Simply Trigger Four PC Graphics Benchmark

Today we're comparing Just Cause 4 to a shipload of different GPUs to see if your graphics card can handle this brand new title and to find a suitable upgrade option if necessary.

Just Cause 4 uses the Avalanche's Apex game engine, although it's a newer updated version that offers various and extreme weather effects like snowstorms, sandstorms, tornadoes and more. The game engine has also improved physics-based rendering, a new animation system, and refined AI so that NPCs can attack more intelligently and be more threatening.

It all sounds great, but unfortunately the game has received mixed to average ratings in the few days it was released. The reasons given are that the user interface is terrible, the graphics are not impressive and the performance is worst. In the short amount of time we had to go through it, although it can be a bit chunky at times, the game seems to be a lot of fun and we are interested in seeing more. But to enjoy it, we use an RTX 2080 Ti with 1440p as this is necessary to keep above 60 fps at all times. Yes it is so bad.

If you have a GTX 1060, RX 580 or worse, this game will upset you. We invite you to test at the starting point, jump into a car and drive it from the bridge into the jungle. The test takes 60 seconds and provides an accurate picture of the performance you can expect.

We have played the game to the point where you request reinforcements as the fighting NPCs put more strain on the system. It includes 1080p, 1440p and 4K results for a wide range of graphics cards. We also have some additional tests at 1080p with new and old graphics cards with medium quality settings.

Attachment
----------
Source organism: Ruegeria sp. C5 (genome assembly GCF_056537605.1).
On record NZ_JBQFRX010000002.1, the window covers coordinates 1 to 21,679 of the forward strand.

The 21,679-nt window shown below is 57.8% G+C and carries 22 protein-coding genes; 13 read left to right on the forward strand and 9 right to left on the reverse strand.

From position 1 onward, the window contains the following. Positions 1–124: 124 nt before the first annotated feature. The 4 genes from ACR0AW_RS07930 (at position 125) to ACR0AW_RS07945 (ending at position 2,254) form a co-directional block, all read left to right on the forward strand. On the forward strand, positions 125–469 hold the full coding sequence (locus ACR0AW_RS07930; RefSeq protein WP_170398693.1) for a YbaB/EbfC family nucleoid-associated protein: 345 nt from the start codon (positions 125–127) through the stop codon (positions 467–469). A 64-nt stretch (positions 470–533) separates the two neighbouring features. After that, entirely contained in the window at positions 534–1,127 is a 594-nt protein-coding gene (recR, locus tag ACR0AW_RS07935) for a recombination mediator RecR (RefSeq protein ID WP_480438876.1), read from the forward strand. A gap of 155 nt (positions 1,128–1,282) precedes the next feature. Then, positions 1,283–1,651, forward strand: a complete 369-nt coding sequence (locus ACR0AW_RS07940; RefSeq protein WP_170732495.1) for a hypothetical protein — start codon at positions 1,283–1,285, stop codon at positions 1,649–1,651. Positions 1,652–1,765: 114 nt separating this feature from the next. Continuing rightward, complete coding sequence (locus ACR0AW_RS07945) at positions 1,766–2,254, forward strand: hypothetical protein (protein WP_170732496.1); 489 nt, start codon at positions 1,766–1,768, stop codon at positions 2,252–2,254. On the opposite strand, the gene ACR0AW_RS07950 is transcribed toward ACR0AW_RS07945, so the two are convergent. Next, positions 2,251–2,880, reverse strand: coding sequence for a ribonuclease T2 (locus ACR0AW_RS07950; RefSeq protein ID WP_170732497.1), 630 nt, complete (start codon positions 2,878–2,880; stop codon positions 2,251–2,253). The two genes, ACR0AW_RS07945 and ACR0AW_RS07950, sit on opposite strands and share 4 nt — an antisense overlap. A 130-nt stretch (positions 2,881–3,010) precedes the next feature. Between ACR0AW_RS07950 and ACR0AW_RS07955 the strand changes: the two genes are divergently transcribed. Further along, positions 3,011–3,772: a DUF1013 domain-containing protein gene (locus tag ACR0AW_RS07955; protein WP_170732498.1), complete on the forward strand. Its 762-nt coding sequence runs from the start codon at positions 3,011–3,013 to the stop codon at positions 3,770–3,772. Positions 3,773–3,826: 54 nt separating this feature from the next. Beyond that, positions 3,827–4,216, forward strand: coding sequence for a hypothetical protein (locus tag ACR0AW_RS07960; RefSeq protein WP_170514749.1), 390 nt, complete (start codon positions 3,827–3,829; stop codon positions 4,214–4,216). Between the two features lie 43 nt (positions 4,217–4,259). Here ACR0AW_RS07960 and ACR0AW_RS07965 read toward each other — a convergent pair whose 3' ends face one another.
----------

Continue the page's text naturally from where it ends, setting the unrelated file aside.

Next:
The benchmark test bench consisted of a Core i7-8700K with 5 GHz and 16 GB DDR4-3400 memory. The driver 417.22 was used for the GeForce GPUs and the driver Radeon Adrenalin 18.12.1.1 for AMD. Let's get to the results.

Benchmarks

When all the graphics settings are at their maximum, the game doesn't look particularly good. Nevertheless, a GTX 980 does not display an average of 60 fps at 1080p. This also applies to the Fury X. Those with older mid-range options such as the GTX 970 and R9 390 can enjoy frame dips until the mid-1930s. If you have a GTX 960 or R9 380, good luck.

With a view to the current generation GPUs, we have a few more options that could keep the frame rates above 60 fps. The GTX 1060 6 GB and the RX 580 8 GB did not reach an average of 60 fps, although the Radeon GPU came very close.

High-end models like Vega 64 and the GTX 1080 could not keep the frame rate above 60 fps in our test either. Ideally, you would want an RTX 2070 or better to play at 1080p. It's like DXR is activated (funny but not funny).

1440p is basically out of the question for previous generation GPUs. The Fury X and GTX 980 Ti struggled with average frame rates in the mid-1940s. So if you play at 1440p, you need an RTX 2080 Ti to keep above 60 fps at all times, while the 2080 and 1080 Ti are good for around 55 fps at a 1% low. Lower price models like the GTX 1060 and RX 580 are basically a depreciation here, so I can't wait to see the 4K results.